Immediately below is a link to a segment of today’s Morning Joe broadcast which aired in its entirety yesterday’s statement by the Chairman of the House of Representatives’ Permanent Select Committee on Intelligence Adam Schiff, in which Mr. Schiff responded to the Republican Committee members’ call for his resignation from the Committee Chairmanship. Only the first six and a half minutes are worthy of note. Rep. Schiff was clearly aware that the call was coming, and was prepared with his response. He set forth a litany of undisputed facts demonstrating – there is no other way to say it – the Trump Campaign’s collusion with the Russian Government during the 2016 campaign. (You will find that Mr. Schiff was careful to distinguish his claim of collusion between the Trump Campaign and the Russians from the crime of conspiracy, for which Mr. Schiff specifically accepted Special Counsel Robert Mueller’s determination that there was insufficient evidence to obtain a verdict of Guilty Beyond a Reasonable Doubt against President Trump or other campaign principals.) There is no purpose to repeating here the facts Mr. Schiff covered; it can’t be said any better than he said it. You will note that near the conclusion of his statement, he used yet another “C” word to go with “collusion” and “conspiracy” in describing the effects of the Trump Campaign’s activities: compromise – a reference to the fact that the Campaign’s activities clearly made it vulnerable to pressure from the Russian Government.
I would offer that there are two more “C” words Rep. Schiff could have employed: as to the President, his family, and his staff: a complete lack of conscience; and as to the Republicans who have failed to stand up to the President despite the revelation of these undisputed facts: abject cowardice. How many of the Republican Intelligence Committee members that have called upon Rep. Schiff to resign would have supported Donald Trump’s run for the presidency at any point during the 2016 campaign had they known then what is undisputed now?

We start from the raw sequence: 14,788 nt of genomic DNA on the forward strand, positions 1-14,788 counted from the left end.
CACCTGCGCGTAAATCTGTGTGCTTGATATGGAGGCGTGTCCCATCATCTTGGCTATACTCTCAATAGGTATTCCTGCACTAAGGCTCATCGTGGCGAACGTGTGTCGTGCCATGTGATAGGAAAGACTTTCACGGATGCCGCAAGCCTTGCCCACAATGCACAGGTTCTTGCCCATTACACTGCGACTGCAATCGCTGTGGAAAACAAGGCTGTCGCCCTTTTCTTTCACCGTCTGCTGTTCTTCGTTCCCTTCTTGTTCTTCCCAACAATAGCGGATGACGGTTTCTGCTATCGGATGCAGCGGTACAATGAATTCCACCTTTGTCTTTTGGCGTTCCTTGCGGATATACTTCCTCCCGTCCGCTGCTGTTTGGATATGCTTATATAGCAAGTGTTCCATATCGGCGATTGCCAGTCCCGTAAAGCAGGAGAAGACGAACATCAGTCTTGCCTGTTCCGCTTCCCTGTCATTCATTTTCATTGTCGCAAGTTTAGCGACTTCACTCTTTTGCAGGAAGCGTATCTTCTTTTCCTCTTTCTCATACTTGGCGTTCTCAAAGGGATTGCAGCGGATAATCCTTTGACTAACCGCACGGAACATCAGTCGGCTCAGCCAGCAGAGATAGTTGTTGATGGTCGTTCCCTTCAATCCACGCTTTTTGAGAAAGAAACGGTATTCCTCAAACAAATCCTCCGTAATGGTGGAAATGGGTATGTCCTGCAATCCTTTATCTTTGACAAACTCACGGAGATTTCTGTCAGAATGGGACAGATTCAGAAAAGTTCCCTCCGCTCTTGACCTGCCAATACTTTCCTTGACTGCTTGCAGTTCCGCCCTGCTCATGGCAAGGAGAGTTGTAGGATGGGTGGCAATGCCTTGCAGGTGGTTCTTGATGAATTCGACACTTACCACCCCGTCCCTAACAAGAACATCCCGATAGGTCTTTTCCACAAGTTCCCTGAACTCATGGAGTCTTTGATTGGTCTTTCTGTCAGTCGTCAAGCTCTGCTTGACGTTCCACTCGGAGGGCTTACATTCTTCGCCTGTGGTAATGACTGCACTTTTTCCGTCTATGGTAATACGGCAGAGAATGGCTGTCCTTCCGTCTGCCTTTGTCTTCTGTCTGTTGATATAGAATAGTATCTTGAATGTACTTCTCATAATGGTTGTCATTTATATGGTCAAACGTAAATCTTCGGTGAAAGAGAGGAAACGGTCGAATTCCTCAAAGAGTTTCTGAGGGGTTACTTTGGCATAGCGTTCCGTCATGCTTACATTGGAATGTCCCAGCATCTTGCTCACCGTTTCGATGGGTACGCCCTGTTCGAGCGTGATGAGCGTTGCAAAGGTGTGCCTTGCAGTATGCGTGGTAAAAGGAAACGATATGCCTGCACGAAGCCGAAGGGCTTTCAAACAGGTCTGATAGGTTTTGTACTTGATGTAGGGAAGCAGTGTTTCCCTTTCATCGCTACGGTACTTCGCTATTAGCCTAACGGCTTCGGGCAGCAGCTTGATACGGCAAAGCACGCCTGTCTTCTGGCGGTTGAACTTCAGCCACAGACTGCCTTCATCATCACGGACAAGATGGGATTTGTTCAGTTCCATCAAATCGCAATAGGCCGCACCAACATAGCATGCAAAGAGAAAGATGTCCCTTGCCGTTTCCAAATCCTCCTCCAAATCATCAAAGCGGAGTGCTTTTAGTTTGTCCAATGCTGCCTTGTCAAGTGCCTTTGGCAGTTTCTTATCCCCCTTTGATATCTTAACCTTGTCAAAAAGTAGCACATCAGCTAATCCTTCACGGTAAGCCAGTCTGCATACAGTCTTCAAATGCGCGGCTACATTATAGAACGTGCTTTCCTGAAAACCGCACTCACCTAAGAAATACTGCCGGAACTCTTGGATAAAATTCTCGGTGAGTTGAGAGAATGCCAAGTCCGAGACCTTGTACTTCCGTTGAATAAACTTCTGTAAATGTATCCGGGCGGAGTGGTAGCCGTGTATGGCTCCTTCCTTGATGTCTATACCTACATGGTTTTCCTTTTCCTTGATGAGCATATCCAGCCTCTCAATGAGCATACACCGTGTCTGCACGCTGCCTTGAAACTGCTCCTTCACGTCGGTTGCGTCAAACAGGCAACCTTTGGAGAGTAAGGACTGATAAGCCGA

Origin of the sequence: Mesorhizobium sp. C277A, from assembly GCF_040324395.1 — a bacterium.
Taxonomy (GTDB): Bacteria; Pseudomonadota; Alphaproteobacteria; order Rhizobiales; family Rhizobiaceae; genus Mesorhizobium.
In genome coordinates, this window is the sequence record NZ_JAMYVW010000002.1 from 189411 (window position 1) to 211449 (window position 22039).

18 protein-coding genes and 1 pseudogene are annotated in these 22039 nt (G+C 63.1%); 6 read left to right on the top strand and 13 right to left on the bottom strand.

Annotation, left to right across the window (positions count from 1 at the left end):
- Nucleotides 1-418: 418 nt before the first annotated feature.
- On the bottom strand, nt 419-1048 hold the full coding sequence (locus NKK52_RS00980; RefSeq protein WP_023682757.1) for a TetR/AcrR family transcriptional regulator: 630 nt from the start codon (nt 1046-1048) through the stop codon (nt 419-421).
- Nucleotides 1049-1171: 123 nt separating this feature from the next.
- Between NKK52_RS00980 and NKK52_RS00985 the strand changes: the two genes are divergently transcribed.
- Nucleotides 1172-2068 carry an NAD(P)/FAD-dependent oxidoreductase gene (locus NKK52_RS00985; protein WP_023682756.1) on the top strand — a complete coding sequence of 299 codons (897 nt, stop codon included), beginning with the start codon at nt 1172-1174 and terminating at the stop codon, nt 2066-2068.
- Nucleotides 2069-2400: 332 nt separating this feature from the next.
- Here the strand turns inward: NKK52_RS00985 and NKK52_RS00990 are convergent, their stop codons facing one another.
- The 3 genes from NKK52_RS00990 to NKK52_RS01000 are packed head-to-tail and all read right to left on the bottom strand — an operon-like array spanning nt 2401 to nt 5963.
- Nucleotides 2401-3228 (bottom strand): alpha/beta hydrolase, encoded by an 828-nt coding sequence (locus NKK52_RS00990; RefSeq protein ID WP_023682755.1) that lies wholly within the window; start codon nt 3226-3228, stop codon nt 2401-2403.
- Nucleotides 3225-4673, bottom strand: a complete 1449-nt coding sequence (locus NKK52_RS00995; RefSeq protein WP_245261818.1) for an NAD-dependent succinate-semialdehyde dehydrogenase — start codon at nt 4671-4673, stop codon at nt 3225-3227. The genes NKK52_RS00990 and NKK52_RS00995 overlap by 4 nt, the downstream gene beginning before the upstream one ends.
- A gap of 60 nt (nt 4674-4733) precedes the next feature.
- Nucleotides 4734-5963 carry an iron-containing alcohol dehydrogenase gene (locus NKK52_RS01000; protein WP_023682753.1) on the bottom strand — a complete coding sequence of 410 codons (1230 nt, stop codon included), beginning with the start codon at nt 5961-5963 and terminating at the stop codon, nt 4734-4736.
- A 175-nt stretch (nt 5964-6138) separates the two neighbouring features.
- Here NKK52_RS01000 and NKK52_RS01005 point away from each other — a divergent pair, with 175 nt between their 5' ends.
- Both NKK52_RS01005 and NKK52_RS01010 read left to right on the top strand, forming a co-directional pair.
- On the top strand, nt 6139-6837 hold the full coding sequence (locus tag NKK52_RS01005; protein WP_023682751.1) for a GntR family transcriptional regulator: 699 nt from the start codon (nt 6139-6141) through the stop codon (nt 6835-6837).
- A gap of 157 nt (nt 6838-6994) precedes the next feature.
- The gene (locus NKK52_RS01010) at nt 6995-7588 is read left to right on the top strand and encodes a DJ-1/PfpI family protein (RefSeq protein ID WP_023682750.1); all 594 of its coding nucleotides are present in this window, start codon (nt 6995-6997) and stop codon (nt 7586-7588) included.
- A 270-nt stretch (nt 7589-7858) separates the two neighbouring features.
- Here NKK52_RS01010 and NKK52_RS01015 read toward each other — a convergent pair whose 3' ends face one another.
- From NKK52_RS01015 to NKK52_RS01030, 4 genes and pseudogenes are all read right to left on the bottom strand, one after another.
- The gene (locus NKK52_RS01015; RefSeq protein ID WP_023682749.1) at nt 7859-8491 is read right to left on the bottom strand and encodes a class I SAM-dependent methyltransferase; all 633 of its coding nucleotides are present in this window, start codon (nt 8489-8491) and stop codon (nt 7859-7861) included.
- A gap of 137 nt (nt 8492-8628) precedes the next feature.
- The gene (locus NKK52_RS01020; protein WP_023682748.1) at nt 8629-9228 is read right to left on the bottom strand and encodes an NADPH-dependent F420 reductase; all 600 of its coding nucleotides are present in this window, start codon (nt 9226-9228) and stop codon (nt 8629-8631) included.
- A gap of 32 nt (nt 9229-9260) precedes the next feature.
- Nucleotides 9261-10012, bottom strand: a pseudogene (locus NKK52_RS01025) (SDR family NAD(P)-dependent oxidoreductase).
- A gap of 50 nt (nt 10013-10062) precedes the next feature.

In their wrangling regarding the release of the full Mueller Report, both Democrats and Republicans may be overlooking potentially significant political damage each might respectively sustain if it is released … and, in the Republicans’ case, if it is not.
As to the Democrats: after touting Mr. Mueller’s competence and integrity for the last two years (which seems to me to have been validated by what we know of the Report thus far) and clearly anticipating that indictments would be handed down against at least Donald Trump, Jr. and Jared Kushner if not the President himself, they are chagrined that no such actions were taken by the Muller team and want to have their own look at the evidence that the Special Counsel gathered. As to the Republicans: after fearing for two years that the Special Counsel would uncover evidence of a conspiracy between the Russian government and the Trump Campaign, they and Mr. Trump are obviously giddy with relief with Mr. Mueller’s “headline” findings, and are outdoing themselves with claims that the Special Counsel completed exonerated Mr. Trump – which, given the Report snippet that Mr. Barr quoted in his letter to Congress, Mr. Mueller clearly did not.